In 'Give Me Your Hand,' A Bond Forged By Secrets Can't Be Broken
TERRY GROSS, HOST:
This is FRESH AIR. Megan Abbott has made a name for herself as a suspense writer who likes to make a study of closed communities and watch them implode. Our book critic Maureen Corrigan says Abbott's latest novel "Give Me Your Hand" is one of her best. Here's Maureen's review.
MAUREEN CORRIGAN, BYLINE: Perhaps no other suspense novelist around today loves to write her characters into tight spots more than Megan Abbott does. The elite clique of high school cheerleaders, gymnasts and obsessive moms in earlier novels, like "Dare Me" and "You Will Know Me," spend most of their lives sealed into gyms, locker rooms and family vans. And the settings aren't the only things that are cramped in Abbott's suspense tales. The internal perspectives of her characters also narrow as her stories reach their climactic moments. Abbott's latest spectacular thriller is called "Give Me Your Hand." And it's not recommended for the claustrophobic.
A rivalrous female relationship once again lies at the dark heart of Abbott's novel. Kit Owens and Diane Fleming meet in high school. Both are smarter and more driven to succeed than their peers. But Diane has the advantage of being wealthy while Kit, the daughter of a single mother, works afternoon shifts at the Golden Fry. The two become best friends, spending evenings studying chemistry in Kit's cramped bedroom. Be careful with that one, ominously warns Kit's savvy mother. When pressed to explain, she says listen, kid. There are some people who are trouble. They can't help it.
But, of course, 17-year-old Kit doesn't listen to her mother. Instead, she listens to Diane who whispers a monstrous secret into her ear. The friendship abruptly ends. But the bond that secret forges can't be broken. Ten years later when Diane reappears in Kit's life, Kit accuses her former friend of setting her up. By telling me that secret, Kit says, you trapped me. Kit by then is toiling as a postdoc researcher in the high-pressure lab of Dr. Severin, a chilly figure who favors placenta-red lipstick and python-skin, spiked-heel boots. Dr. Severin is something of a one-dimensional evil queen from "Snow White"-type figure. But it's fun to watch the fear she generates in her underlings.
Even more intimidating than her dominatrix fashion style is Dr. Severin's research. She's spearheading the study of something called PMDD, or premenstrual dysphoric disorder, which, unlike its milder cousin PMS, can turn sufferers into hormone-addled killers. The brand-new big money grant Dr. Severin has just been awarded allots only two slots for researchers. And Kit, as the only woman in the lab, thinks she has a good chance of being selected. That's when Diane reappears. She's been working as a crack researcher at Harvard, and she's just accepted Dr. Severin's offer to join her team.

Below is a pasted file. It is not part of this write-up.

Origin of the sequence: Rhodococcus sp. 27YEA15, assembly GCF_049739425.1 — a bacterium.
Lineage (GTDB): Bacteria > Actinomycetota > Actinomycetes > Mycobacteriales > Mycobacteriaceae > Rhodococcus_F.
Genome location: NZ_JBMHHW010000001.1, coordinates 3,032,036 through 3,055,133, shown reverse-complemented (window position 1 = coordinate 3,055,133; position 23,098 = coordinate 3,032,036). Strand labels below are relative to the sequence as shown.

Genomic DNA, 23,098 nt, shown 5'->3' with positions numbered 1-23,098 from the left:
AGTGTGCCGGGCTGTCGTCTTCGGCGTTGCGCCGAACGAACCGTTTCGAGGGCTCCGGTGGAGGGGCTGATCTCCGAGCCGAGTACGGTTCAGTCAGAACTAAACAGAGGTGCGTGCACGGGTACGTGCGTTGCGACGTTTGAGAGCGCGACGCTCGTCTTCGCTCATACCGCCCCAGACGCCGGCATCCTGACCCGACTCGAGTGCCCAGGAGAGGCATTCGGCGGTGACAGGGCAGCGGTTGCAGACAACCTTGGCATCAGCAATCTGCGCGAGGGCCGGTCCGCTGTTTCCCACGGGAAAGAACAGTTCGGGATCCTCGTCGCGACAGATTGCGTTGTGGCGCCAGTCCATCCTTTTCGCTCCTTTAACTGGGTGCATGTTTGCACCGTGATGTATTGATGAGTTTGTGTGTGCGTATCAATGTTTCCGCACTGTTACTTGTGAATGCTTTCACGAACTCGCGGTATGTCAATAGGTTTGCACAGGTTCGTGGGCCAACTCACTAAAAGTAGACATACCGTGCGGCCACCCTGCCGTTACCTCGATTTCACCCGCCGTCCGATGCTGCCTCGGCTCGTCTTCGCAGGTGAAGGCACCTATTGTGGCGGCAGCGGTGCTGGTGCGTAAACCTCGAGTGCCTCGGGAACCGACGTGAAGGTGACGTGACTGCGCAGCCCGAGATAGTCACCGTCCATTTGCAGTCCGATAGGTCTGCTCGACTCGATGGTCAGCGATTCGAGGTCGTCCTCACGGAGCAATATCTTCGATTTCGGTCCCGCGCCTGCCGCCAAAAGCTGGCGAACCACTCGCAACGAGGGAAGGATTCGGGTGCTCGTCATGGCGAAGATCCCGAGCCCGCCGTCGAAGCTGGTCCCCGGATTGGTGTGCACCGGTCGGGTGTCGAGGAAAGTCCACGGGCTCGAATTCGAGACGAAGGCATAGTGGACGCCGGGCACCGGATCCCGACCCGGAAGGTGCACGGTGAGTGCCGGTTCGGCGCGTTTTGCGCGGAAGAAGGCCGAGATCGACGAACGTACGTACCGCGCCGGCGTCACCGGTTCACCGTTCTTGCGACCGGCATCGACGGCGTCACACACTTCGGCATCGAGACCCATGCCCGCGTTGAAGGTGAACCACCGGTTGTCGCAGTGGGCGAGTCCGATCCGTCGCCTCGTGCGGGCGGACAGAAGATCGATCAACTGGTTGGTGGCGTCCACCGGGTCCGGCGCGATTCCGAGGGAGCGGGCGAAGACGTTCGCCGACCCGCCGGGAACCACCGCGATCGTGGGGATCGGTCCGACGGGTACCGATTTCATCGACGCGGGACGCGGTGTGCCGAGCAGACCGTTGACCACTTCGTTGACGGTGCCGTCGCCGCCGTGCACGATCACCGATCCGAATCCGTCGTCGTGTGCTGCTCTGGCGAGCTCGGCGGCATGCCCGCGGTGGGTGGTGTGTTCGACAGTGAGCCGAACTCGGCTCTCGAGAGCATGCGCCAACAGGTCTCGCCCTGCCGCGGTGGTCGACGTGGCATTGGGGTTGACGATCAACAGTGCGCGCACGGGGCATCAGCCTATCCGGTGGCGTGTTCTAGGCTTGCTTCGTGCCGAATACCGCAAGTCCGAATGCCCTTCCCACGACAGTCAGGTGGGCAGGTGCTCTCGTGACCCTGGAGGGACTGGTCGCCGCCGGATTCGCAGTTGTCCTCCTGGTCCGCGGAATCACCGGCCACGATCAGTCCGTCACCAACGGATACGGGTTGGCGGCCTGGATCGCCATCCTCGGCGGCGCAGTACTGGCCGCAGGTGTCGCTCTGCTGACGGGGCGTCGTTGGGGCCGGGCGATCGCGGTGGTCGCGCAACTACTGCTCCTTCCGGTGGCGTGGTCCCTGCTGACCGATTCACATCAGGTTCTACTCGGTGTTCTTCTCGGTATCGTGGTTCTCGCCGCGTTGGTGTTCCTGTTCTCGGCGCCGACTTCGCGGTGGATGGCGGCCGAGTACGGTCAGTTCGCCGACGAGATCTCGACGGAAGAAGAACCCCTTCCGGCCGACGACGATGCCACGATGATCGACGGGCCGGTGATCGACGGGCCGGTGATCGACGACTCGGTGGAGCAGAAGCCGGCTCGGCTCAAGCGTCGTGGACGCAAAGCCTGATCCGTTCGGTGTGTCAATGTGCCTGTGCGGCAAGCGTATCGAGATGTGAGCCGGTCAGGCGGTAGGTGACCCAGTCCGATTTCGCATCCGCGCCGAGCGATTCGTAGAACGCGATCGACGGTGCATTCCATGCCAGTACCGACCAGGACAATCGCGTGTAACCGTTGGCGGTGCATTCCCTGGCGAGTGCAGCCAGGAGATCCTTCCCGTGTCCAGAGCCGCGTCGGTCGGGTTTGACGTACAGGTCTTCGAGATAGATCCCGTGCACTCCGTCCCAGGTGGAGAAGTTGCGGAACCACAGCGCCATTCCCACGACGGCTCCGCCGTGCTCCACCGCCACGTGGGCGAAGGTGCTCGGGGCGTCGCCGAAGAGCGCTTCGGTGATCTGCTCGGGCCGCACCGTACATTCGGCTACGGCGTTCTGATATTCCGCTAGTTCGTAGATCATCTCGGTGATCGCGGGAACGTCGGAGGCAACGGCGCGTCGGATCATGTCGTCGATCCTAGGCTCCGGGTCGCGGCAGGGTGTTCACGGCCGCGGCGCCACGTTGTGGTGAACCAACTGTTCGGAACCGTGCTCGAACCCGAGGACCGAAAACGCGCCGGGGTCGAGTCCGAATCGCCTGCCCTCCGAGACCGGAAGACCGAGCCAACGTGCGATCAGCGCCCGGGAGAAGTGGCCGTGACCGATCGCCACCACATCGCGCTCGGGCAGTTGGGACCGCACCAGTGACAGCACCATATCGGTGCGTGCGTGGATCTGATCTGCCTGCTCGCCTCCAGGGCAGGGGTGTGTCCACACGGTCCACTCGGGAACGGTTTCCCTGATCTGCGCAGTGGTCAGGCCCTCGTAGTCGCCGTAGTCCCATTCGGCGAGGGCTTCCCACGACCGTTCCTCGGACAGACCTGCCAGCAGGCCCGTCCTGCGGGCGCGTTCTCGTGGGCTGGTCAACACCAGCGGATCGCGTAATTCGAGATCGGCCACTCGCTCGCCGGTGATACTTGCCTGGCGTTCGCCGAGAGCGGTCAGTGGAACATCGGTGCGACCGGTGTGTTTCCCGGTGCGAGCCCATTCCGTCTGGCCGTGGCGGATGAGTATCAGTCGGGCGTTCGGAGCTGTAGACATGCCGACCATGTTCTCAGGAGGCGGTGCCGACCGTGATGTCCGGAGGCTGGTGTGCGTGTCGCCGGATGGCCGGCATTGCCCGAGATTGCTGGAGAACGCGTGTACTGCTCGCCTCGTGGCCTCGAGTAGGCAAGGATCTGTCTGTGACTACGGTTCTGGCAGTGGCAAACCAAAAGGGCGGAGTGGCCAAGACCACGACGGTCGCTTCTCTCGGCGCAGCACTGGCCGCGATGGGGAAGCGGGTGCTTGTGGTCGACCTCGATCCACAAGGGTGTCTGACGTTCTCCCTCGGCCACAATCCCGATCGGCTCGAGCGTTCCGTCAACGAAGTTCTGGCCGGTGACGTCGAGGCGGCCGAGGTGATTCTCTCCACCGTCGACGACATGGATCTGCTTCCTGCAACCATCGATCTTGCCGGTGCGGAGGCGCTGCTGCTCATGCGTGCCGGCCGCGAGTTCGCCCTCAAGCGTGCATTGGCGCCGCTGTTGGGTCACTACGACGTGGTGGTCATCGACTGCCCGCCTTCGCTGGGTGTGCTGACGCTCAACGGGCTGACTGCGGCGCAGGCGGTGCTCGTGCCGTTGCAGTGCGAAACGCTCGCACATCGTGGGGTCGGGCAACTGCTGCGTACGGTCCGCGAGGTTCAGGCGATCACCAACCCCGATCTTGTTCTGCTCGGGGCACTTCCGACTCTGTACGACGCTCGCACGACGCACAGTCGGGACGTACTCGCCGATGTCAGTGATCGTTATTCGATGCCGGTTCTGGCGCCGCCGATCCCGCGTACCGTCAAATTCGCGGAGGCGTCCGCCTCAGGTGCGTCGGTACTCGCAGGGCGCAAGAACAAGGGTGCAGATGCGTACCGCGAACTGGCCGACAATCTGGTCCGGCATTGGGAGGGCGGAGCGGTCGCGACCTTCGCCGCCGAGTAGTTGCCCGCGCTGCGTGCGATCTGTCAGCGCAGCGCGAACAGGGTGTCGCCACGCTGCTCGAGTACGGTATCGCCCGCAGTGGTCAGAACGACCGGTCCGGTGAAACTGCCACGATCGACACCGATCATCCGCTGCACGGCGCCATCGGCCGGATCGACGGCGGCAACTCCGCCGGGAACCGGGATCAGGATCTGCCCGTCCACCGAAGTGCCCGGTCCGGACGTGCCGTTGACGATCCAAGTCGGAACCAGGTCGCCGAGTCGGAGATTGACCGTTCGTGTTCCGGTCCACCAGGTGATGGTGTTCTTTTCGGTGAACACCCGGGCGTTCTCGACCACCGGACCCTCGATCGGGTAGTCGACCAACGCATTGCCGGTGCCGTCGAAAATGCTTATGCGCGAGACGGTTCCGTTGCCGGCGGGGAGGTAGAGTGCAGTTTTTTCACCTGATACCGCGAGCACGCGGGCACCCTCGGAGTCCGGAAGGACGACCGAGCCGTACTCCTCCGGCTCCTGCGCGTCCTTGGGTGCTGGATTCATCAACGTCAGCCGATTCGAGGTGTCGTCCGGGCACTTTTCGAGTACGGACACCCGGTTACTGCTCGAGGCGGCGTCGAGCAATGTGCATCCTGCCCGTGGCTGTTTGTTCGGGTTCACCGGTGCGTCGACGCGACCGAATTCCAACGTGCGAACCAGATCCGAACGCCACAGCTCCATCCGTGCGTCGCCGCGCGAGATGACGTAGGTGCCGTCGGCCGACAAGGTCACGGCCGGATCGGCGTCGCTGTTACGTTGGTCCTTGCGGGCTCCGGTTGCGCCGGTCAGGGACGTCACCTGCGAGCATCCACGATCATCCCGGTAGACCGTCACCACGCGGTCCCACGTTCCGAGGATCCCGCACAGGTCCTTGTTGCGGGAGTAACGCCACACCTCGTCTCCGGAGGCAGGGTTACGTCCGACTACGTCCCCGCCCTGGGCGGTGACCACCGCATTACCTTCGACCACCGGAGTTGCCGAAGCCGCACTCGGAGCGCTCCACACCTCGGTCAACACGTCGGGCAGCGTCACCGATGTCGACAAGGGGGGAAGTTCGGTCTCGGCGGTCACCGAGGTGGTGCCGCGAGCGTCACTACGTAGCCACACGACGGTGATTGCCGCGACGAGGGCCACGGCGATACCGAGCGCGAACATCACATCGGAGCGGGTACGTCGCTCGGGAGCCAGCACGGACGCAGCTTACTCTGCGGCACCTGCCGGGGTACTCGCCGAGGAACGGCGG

As the competition to squeeze into those two slots becomes even more frenzied, one of the male postdocs quips, there will be blood. Turns out, that's no joke. "Give Me Your Hand" is a baroque thriller, where dead mice and other things suddenly drop out of ceilings, and characters go missing in the maze-like passageways of Dr. Severin's lab. Abbott vividly captures the blinkered focus and sky-high stress levels of the postdocs. And as always, she's sharply attuned to the obsessions of her female characters. Here, for instance, is Kit idealizing Dr. Severin.
(Reading) All my life, I've only seen as much as a keyhole allows - side glances, small corners of something larger, more massive vision. But Dr. Severin, whose brain is immense - and it seems to me very beautiful - no, sublime beyond my reckoning - is able to see things I long to see - overarching networks, grand symphonies of the body, the brain, the genes and the blood. And working with Dr. Severin, I know I'll see it all, and I'll be part of the grander scene, the illumination of darkness.
Over the past few years, Abbott has created an impressive gallery of strong female characters, like Kit and Diane, whose ambition and friendship are laudable but whose manipulative behavior affirms some of the worst stereotypes about female relationships. It's complicated. And Abbott, to her credit, is intrigued by those messy psychological complications. "Give Me Your Hand" is a nuanced and atmospheric story about the lure of big dreams, especially for women. It's also a story about the unpredictable power of dreams to suddenly turn into dead ends.
GROSS: Maureen Corrigan teaches literature at Georgetown University. She reviewed "Give Me Your Hand," by the suspense writer Megan Abbott. Coming up, rock critic Ken Tucker reviews the new album by country songwriter Lori McKenna. This is FRESH AIR.
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